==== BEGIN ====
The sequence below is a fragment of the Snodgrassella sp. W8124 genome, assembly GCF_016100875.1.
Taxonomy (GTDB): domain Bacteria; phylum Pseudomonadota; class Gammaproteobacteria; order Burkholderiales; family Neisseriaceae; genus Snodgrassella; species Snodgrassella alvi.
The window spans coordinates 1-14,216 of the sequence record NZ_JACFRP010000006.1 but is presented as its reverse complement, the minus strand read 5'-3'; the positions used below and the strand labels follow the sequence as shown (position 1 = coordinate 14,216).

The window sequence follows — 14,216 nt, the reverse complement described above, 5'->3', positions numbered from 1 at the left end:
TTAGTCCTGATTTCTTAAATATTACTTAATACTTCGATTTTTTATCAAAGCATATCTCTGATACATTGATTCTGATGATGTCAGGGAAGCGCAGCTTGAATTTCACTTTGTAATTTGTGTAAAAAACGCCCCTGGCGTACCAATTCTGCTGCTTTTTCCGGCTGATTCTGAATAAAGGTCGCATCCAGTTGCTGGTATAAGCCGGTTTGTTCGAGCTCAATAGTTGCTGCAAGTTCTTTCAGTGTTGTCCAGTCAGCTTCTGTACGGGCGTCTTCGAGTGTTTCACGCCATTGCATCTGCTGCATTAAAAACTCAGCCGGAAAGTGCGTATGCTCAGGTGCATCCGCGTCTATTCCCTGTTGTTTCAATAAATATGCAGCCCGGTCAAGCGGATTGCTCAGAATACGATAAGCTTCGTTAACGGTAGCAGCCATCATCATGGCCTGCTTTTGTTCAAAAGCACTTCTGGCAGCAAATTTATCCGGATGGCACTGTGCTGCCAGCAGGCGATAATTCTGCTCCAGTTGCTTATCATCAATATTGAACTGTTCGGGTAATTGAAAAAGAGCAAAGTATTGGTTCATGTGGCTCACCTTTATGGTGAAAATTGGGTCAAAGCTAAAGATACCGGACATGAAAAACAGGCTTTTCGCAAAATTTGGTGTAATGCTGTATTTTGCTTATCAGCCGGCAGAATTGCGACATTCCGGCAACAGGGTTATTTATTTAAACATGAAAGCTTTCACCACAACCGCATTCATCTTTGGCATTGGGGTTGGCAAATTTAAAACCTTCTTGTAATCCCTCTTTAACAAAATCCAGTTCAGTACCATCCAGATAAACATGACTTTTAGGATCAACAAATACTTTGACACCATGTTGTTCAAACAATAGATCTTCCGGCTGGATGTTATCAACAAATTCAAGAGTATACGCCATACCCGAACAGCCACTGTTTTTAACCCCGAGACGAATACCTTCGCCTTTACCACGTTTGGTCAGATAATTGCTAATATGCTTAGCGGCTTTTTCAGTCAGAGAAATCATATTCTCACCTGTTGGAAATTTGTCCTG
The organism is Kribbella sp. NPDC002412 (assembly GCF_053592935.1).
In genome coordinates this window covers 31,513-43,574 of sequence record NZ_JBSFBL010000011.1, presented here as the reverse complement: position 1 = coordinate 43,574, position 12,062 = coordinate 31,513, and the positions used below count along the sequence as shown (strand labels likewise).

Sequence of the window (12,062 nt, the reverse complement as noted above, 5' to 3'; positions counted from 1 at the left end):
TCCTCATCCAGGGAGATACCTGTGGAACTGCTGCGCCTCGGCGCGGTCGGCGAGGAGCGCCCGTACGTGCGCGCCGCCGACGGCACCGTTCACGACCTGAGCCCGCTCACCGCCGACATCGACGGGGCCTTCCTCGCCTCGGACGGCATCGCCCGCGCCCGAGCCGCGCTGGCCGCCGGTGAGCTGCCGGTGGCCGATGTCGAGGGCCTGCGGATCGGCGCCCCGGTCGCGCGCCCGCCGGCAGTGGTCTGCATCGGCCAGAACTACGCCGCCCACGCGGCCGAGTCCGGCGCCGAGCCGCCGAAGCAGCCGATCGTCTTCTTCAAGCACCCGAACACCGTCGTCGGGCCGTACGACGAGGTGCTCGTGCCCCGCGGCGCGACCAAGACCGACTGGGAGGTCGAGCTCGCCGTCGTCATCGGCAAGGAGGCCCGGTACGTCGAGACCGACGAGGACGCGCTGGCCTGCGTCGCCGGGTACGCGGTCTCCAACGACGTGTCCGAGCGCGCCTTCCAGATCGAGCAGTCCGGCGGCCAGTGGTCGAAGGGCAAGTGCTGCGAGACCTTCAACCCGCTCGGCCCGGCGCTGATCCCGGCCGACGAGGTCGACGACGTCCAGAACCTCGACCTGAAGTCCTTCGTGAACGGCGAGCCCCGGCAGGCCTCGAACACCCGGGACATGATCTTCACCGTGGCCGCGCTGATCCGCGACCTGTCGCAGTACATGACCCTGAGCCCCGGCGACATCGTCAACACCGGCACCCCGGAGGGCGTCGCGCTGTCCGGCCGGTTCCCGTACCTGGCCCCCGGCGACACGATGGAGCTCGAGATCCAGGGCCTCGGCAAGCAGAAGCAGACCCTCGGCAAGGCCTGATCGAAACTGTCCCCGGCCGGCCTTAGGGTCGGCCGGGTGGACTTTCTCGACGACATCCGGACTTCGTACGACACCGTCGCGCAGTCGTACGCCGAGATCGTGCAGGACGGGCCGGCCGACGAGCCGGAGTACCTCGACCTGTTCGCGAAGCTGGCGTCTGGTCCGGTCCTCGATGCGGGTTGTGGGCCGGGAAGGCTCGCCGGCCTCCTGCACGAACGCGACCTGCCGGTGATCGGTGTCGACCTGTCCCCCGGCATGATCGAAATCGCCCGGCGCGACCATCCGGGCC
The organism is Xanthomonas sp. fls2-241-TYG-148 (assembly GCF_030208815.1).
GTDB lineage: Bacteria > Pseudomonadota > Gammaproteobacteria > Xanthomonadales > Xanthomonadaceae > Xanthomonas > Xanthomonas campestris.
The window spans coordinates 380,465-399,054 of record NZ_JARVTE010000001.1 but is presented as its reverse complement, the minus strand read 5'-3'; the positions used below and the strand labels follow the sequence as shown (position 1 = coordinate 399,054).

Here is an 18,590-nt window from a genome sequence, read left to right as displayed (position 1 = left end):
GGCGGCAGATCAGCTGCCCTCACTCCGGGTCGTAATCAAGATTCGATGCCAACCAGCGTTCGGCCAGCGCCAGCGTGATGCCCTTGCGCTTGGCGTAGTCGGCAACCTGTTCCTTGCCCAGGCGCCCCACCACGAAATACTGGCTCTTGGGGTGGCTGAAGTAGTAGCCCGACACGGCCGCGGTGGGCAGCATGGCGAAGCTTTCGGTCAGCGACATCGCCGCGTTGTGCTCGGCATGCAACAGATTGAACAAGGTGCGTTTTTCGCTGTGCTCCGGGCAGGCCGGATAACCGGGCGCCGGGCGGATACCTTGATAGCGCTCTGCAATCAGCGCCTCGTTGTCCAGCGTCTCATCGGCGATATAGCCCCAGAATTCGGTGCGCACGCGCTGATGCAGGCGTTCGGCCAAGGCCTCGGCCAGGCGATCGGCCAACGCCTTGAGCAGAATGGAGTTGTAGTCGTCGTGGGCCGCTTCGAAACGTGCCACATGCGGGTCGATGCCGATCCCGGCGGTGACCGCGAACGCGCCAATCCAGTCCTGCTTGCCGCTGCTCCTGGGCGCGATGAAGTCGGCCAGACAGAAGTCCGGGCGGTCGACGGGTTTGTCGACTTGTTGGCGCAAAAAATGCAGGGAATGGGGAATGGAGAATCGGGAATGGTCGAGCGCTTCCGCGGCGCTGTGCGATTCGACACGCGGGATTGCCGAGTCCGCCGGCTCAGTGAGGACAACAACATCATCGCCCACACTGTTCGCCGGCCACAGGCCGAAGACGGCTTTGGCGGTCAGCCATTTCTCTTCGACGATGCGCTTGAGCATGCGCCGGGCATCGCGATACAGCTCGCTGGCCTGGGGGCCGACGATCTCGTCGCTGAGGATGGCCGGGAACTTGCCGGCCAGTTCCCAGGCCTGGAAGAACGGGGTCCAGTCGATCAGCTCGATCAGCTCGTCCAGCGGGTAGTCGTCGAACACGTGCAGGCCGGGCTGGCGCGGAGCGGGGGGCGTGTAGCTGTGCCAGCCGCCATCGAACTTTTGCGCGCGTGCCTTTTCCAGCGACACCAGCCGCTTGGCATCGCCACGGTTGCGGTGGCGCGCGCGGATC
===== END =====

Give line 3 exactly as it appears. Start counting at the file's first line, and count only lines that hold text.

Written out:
The window spans coordinates 1-14,216 of the sequence record NZ_JACFRP010000006.1 but is presented as its reverse complement, the minus strand read 5'-3'; the positions used below and the strand labels follow the sequence as shown (position 1 = coordinate 14,216).